Song I Sing by Bao Phi

Bao Phi, the author of Song I Sing: Poems (Coffee House Press, 170 pp., $16, paper) was born in Saigon in 1975. He was raised in the Minneapolis suburbs and today Minnesota is his home base. Bao Phi’s poetry kicks ass; I have not read a more powerful book about the individual Vietnamese-American experience.

This is the guy I’d like to sic on the authors of Vietnam War books filled with name-calling of Vietnamese and Asians. I’d like him to shout his great poem “Vu Nguyen’s Revenge—Nguyen, Vu-Sacramento” at them. It begins: “Fuck you, Chavis Johnson, for pushing me down in ninth grade and calling me gook.”

The book is filled with references to Agent Orange, Oliver Stone, and other Vietnam War icons such as Senator John McCain. Bao Phi’s three-page poem, “Dear Senator McCain,” is a classic. It starts off with two quotes from McCain: “I hate the gooks. I will hate them as long as I live.”

The poems do not pull punches— in fact, they are punches, right in the face to those who have scorned and vilified Asians of all stripes and types. Bao Phi bravely calls out those who have sinned with their mouths and acts, and holds them accountable.

Some lines—among many—that stood out: “I write this letter on jungle leaves/and the skin of a white man”  and “I am gook,/I ate your motherfuckin cat.”

Bao Phi

Bao Phi’s CD’s are Refugiography and The Nguyens EP. They show off his abilities as a performance artist of what is called slam poetry. He is a two-time Minnesota Grand Slam champion and a National Poetry Slam finalist, and he appeared in the HBO series Russell Simmons Presents Def Poetry.

The blurb on the back of the book tells us that the poet performs across the country and works as an Asian American community organizer. That job is a known springboard to the presidency, so I have hopes Bao Phi will be our first Asian president.

Anyone curious about how Vietnamese Americans are getting along in America should buy this book. The answer is here.

The author’s website is www.baophi.com

—David Willson

Thirteen Soldiers by John McCain and Mark Salter

War is its own reward for people who kill the enemy (the more, the better) and survive whole. At the same time, war is horrid, but can bring out the best qualities in people, according to former Navy aviator, U.S. Sen. John McCain of Arizona, and Mark Salter, who served on McCain’s staff for many years and has co-written several other books with him.

In their new book, Thirteen Soldiers: A Personal History of Americans at War (Simon & Schuster, 384 pp., $28.00), the authors identify a single soldier, sailor, airman, or Marine from each of America’s thirteen major wars to eulogize for courage under fire. The eleven men and two women, they write, sacrificed for “something greater than self.” In essence, the book offers short biographies told with admiration, but without embellishment.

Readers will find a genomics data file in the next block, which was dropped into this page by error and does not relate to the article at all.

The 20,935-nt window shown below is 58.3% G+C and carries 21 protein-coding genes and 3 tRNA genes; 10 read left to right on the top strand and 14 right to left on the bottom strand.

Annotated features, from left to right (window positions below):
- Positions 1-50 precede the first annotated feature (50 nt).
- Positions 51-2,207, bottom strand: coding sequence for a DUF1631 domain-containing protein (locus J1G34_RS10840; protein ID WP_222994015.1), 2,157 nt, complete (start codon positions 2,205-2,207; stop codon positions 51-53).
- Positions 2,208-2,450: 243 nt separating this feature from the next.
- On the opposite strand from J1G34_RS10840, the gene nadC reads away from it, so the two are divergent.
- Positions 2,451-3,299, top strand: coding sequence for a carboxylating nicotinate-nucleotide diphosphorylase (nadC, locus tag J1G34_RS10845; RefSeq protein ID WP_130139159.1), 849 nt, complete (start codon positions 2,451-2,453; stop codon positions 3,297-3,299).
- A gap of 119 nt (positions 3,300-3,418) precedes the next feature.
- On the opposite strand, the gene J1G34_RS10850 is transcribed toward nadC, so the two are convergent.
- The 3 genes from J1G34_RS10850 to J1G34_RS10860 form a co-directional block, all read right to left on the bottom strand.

I first turned to the chapter on Vietnam—my war. It relates the exploits of  F-105 Wild Weasel pilot, prisoner of war, and Medal of Honor recipient Leo Thorsness. His exploits offer classic examples of courage, disregard for personal safety, and suffering.

The chapter follows the book’s basic format: setting the world stage, recalling the principal person’s pre-war life, and then describing that person’s performance of duty.

Overall, the book briefly reviews American military history from the Revolution of 1776 to today’s conflict in Afghanistan. It describes often-ignored engagements, such as the Spanish-American and Philippine Wars.

John McCain during the Vietnam War

The tale of the latter is highly enlightening: intended to depict the actions of Marine officer Littleton Waller “Tony” Tazewell Waller as one of the few compassionate leaders in the war, it portrays other American leaders and soldiers as racist murderers of Filipinos. The chapter offers a strong lesson in the misapplication of power.

In contrast, the World War II chapter focuses on Guy Louis Gabaldon, who wanted to save, rather than kill, his Japanese enemies. A Hispanic youth from East L.A., Gabaldon grew up around Nisei, first generation Japanese Americans, who taught him their language.

During the battle for Saipan, Gabaldon captured more than fifteen hundred Japanese, but also was forced to kill thirty-three who refused to surrender. While the fighting raged at night, he ventured behind enemy lines and talked Japanese soldiers into surrendering. After the island was secure, he convinced Japanese soldiers hidden in caves to become his prisoners rather than commit suicide. He was eighteen years old at the time. A Navy Cross recipient, Gabaldon forever blamed his failure to receive a Medal of Honor on racism.

The book’s other subjects comprise a diverse group. Two women are the most contemporary: Mary Rhoads from the Persian Gulf War, and medic Monica Lin Brown from Afghanistan. Two are black: Charles Black, a seaman and gunner in the War of 1812, and Edward Baker, a Buffalo Soldier cavalryman who received the Medal of Honor for his actions during the 1898 Spanish-American War.

The others range from familiar Oliver Wendell Holmes, Jr. in the Civil War to little-known Elton “Lucky” Mackin, who fought in every Marine Corps battle in World War I.

—Henry Zeybel